The Alcohol Control Committee Tuesday surprisingly withdrew the proposed ban on alcohol sales within a 300-metre radius of universities and colleges.
While these are good news on the face of it, there’s a catch. The 300-metre rule has been dropped only in favour of an equally controversial junta-issued order to vaguely ban alcohol sales “in the vicinity” of schools and “educational institutions”.
A concrete radius for the dry zones, however, has been as little specified as which “educational institutes” will be affected by the ban, leaving it up to the arbitrary “judgement” of law enforcement officers how strictly or laxly to enforce the new rules. The Bangkok Post reports that “relevant agencies” have now been
ordered to determine exact distances between alcohol vendors and educational institutes within 180 days.
Khaosod English notes that
a committee will spend six months deliberating what “vicinity” means.
… Continue Reading
The deadline for users of prepaid Thai SIM cards to register their personal details has been extended for another month, according to Thai PBS. So if you haven’t registered your SIM card yet you can still do so until the end of August.
That’s obviously no surprise. The expected panic among millions of Thais who suddenly find themselves being blocked from using their beloved mobile phones may have caused greater chaos and grief and despair than all street protests of the past. “Happiness” as demanded by the political powers-that-be might have gone down the drain from one day to the other.
But there’s a catch. Those who have failed to register their SIM cards by July 31 (that was the original deadline) can now only answer calls, receive messages and call emergency numbers, however not make phone calls or use data.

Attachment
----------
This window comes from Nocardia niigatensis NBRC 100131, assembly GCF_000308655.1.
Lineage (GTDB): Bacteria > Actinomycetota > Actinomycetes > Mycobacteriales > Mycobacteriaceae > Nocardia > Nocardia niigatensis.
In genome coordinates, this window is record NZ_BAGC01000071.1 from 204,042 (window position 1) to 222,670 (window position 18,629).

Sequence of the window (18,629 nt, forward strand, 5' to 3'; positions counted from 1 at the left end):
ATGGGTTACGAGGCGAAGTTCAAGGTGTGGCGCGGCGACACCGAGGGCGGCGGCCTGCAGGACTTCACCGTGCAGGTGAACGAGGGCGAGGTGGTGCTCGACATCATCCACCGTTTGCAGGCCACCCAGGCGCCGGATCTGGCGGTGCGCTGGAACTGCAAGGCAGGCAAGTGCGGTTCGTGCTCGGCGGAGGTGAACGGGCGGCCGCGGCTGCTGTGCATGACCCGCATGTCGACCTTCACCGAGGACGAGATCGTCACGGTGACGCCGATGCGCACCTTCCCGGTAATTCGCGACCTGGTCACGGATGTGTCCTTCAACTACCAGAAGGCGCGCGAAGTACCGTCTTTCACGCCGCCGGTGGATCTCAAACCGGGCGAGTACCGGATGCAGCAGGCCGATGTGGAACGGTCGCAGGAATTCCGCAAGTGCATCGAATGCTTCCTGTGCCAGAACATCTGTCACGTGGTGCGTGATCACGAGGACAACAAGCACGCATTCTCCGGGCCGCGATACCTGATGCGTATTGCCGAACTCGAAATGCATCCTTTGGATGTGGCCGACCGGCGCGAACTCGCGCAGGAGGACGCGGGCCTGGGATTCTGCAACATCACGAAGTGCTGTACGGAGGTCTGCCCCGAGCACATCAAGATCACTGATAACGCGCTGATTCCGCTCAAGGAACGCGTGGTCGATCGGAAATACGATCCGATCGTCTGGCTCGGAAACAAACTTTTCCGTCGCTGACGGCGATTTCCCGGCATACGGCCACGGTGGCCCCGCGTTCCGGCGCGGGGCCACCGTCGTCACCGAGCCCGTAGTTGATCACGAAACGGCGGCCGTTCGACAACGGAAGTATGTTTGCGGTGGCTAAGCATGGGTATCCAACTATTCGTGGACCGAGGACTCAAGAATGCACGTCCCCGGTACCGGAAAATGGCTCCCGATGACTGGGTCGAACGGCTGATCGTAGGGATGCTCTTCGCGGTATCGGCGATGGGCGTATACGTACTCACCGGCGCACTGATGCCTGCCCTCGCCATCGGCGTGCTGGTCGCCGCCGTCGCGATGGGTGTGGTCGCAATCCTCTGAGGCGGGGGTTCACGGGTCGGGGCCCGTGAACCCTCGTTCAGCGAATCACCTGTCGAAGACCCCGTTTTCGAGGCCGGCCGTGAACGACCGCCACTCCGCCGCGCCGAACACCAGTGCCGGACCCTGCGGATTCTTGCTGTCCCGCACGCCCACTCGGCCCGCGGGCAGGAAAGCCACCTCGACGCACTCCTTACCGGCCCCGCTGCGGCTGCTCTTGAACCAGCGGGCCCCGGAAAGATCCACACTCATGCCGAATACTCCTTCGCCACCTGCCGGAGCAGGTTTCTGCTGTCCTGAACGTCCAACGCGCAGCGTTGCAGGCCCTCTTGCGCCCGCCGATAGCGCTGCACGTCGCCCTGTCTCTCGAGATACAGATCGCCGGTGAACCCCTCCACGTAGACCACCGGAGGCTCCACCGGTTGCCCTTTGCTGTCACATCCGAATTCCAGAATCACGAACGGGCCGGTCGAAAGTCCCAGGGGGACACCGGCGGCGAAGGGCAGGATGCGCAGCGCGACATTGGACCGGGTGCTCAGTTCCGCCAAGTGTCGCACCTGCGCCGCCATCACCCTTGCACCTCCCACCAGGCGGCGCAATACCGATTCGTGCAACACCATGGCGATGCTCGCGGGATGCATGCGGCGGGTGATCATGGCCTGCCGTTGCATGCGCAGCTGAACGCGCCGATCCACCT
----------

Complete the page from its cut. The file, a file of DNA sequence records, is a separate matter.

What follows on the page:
So if you feel like your life has become useless if you can’t regularly post selfies or photos of your food on Facebook, you better spring into action a.s.a.p. The extension won’t help you much – and doesn’t last long.
After the end of the extension period on August 31, users who haven’t registered their SIM cards will neither be able to receive calls nor call any emergency numbers.
… Continue Reading
The Thai government lottery is the only kind of “gambling” legally allowed in Thailand and taken very seriously by the Thai people.
Lottery tickets are pre-printed in Thailand, so you don’t really get to pick your own numbers as in other lottery systems in the West.
Instead, you select your preferred six-digit lucky number from a hawker’s tray of pre-printed tickets which are sold by legions of street vendors in the days before the next lottery draw.
The official ticket price is 80 Baht but agents usually sell them at above 100 Baht.
The winning numbers (and there are many) are drawn live on national television twice a month, usually on the 1st and on the 16th. Only when a national holiday falls on these dates the lottery draw is carried out a day later.
For the wannabe-Baht-millionaires among our readers who are as passionate about the Thai lottery as the Thais themselves, here are the latest Thai lottery results and lucky numbers:
Thai Lottery Results – August 1, 2015
1st prize (six digits): 518677
Three digits: 333 598 648 889
Two digits: 53